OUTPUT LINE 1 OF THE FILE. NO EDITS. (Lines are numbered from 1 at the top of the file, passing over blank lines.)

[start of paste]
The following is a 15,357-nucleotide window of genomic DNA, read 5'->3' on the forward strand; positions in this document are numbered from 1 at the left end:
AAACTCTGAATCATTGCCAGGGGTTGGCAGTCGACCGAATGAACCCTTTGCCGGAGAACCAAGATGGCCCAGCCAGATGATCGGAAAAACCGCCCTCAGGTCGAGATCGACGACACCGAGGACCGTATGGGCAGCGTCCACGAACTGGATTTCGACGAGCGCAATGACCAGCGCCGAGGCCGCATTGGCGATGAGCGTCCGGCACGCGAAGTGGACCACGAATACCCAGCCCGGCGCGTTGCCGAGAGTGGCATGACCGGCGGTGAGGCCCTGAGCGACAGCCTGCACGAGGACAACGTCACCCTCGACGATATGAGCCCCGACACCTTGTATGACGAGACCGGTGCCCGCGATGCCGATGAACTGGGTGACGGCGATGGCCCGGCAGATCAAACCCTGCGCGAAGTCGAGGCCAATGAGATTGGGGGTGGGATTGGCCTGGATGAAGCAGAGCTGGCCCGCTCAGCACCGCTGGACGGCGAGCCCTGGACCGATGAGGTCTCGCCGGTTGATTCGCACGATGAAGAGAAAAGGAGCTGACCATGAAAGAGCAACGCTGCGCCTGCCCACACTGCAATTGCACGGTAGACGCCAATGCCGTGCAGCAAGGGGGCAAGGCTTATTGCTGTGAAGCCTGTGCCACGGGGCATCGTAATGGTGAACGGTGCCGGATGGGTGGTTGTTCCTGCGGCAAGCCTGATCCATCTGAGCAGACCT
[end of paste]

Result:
The following is a 15,357-nucleotide window of genomic DNA, read 5'->3' on the forward strand; positions in this document are numbered from 1 at the left end: